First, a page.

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Asset Allocator

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DFMs debate rotation risks as crowded trades reverse; Selectors shuffle Europe fund picks

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Optionality

The question we posed last Thursday has quickly been answered: the sight of eager investors amassing call options on US tech stocks was not, in fact, a reason for optimism. Discussion of those positions was merely the precursor to a pretty sharp sell-off at the end of last week.

The suggestion that Softbank has become a particularly large option omnivore probably didn’t do much for sentiment, either, given the Japanese company’s increasingly soiled reputation this year.

For now, the pullback remains a blip rather than anything more serious. With US markets closed today, investors will have to wait a little longer to find out more.

But while the Faangs have come to resemble the only game in town, fund managers are increasingly looking at “second-tier” tech stocks as they seek to increase their sector exposure.

UK indices, of course, feature far fewer tech companies than their US equivalents. But there is the odd example – the kind of firm that has both flown under the radar and which is seemingly well insulated from the sell-off as it stands.

For wealth managers, the pertinent issue remains whether it’s time to dial down their current sector, geographic and growth-focused bets in favour of alternative options. The price action of the past few days isn’t enough to materially affect that thinking. But with our fund selection database showing that one in two DFMs now holds a tech fund in their model portfolios – up from one in three last year - stretched valuations will be playing on minds as the fourth quarter approaches.

Reshuffle

European indices do have more material tech representation – and there’s a little more on the way, too. But by and large the rally on the continent has been driven by other factors in recent months, which meant shares were pretty well insulated from last week’s slump in the US.

Still, DFMs are only now starting to dip a toe back into European equities, and average allocations remain very low by historic standards. That’s prompted changes in the fund selection popularity stakes, too. The chart below shows the most popular picks in the region as it stands:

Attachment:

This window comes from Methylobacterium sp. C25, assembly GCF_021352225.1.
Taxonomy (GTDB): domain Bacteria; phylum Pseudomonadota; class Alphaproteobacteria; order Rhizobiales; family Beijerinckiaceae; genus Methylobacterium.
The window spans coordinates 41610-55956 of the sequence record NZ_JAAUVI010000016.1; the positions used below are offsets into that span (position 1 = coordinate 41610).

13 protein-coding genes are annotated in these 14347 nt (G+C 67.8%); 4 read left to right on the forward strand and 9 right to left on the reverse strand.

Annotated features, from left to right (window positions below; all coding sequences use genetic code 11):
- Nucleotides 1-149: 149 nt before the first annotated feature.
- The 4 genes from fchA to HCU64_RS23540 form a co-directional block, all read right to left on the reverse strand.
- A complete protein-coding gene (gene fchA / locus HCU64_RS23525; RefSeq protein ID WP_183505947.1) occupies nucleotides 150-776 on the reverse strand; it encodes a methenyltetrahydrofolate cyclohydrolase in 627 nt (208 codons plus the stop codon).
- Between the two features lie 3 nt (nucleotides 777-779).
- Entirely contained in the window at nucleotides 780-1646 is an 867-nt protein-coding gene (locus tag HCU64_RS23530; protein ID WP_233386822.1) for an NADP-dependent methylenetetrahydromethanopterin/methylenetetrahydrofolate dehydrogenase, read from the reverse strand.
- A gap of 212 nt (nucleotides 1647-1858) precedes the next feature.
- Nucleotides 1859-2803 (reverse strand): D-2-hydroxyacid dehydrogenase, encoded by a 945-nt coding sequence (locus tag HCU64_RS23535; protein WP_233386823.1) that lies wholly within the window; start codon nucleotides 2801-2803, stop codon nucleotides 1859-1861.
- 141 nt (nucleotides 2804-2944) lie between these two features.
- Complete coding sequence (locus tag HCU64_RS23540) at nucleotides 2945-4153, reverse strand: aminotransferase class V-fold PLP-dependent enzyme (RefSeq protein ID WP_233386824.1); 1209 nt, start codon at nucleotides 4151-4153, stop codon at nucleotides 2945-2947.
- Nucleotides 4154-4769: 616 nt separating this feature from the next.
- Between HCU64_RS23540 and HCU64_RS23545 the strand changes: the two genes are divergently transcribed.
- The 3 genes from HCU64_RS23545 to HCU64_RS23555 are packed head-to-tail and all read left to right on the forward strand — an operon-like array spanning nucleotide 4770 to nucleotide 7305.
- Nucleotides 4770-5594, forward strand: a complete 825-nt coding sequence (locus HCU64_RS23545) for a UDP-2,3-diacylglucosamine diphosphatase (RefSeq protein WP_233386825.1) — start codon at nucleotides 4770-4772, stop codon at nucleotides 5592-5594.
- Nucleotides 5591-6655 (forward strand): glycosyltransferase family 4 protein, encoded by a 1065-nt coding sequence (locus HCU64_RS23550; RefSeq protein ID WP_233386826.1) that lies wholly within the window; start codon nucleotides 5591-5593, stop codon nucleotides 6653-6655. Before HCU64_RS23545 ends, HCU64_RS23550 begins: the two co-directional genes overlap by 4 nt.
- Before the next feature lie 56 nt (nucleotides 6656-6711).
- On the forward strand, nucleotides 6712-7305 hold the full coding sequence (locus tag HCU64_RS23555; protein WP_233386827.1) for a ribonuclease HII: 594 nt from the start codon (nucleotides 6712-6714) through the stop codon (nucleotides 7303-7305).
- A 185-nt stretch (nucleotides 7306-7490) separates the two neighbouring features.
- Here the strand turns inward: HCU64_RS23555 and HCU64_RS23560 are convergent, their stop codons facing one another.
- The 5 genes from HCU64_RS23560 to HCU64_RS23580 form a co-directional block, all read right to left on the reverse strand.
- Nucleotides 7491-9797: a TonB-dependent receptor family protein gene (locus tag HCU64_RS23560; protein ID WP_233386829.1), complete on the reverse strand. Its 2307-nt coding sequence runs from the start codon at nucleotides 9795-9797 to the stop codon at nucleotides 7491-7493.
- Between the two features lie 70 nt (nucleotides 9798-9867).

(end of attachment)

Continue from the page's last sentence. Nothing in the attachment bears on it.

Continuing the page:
The most obvious shift in 2020 has been the departure of Jupiter European, which has now fallen out of the top 10 entirely – despite performance remaining healthy since Alexander Darwall’s exit, aided by the new managers’ decision to sell Wirecard well in advance of its collapse. There are other casualties: JOHCM Continental European has lost some followers, for one. Even BlackRock European Dynamic, once top of the chart and still one of the strongest performers over all timeframes, has seen a couple of DFMs sell out in recent months.

As that shift implies, many of the changes in the sector have been due to geographic calls rather than portfolio-specific issues. And the relative winners from this process have been income funds and passive products.

Dividend strategies from BlackRock and ASI have actually seen increased interest from buyers this year, the focus on quality perhaps overriding other concerns. For Vanguard and L&G, the thinking is probably a little different. Passives are often seen as a short-term fix, but with sentiment on the region so uncertain, it looks like many wealth managers have viewed the low-cost option as the easiest solution for now.  

Assessing the assessments

Most asset managers’ first efforts at assessing the value provided by their fund ranges are now complete. The result has been a few fund closures, a trimming of fees here and there, and, sometimes, a commitment to do better in future.

Fund selectors will view these outcomes happily enough. But for providers, the stakes look like they’ll be a little higher next year. Research by the Funds Boards Council, as highlighted by Ignites Europe this morning, has deemed more than 70 per cent of UK value assessments to be “superficial”.

The regulator is already reviewing fund firms’ approach to their assessments, and while it’s unlikely to take too stern an approach this year – particularly as it didn’t provide much in the way of guidance in advance of the inaugural assessments – that flexible approach might not last too long. Fund groups might feel like they have to take more concrete action when they repeat the process come 2021.

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